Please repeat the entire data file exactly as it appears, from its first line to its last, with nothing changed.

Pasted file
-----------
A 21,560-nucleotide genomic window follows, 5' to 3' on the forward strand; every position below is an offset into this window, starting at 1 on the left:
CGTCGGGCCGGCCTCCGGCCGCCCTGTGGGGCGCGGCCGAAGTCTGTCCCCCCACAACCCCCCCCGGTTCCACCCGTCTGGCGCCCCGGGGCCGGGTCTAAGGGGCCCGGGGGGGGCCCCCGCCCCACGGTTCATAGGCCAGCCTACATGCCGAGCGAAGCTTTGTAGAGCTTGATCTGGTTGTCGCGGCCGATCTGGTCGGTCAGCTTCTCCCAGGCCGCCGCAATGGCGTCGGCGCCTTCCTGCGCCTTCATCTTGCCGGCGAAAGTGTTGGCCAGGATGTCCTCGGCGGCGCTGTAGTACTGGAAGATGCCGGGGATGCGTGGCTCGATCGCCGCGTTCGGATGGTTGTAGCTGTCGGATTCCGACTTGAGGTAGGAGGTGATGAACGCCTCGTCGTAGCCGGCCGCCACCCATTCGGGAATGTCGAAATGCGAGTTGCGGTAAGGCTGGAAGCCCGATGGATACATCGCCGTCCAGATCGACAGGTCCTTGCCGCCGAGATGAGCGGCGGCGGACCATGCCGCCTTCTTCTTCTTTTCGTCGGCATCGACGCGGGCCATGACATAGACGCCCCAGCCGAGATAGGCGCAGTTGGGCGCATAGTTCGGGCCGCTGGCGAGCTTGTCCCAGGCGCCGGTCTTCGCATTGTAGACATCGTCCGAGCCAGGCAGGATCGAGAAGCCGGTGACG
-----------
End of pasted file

A 21,560-nucleotide genomic window follows, 5' to 3' on the forward strand; every position below is an offset into this window, starting at 1 on the left:
CGTCGGGCCGGCCTCCGGCCGCCCTGTGGGGCGCGGCCGAAGTCTGTCCCCCCACAACCCCCCCCGGTTCCACCCGTCTGGCGCCCCGGGGCCGGGTCTAAGGGGCCCGGGGGGGGCCCCCGCCCCACGGTTCATAGGCCAGCCTACATGCCGAGCGAAGCTTTGTAGAGCTTGATCTGGTTGTCGCGGCCGATCTGGTCGGTCAGCTTCTCCCAGGCCGCCGCAATGGCGTCGGCGCCTTCCTGCGCCTTCATCTTGCCGGCGAAAGTGTTGGCCAGGATGTCCTCGGCGGCGCTGTAGTACTGGAAGATGCCGGGGATGCGTGGCTCGATCGCCGCGTTCGGATGGTTGTAGCTGTCGGATTCCGACTTGAGGTAGGAGGTGATGAACGCCTCGTCGTAGCCGGCCGCCACCCATTCGGGAATGTCGAAATGCGAGTTGCGGTAAGGCTGGAAGCCCGATGGATACATCGCCGTCCAGATCGACAGGTCCTTGCCGCCGAGATGAGCGGCGGCGGACCATGCCGCCTTCTTCTTCTTTTCGTCGGCATCGACGCGGGCCATGACATAGACGCCCCAGCCGAGATAGGCGCAGTTGGGCGCATAGTTCGGGCCGCTGGCGAGCTTGTCCCAGGCGCCGGTCTTCGCATTGTAGACATCGTCCGAGCCAGGCAGGATCGAGAAGCCGGTGACG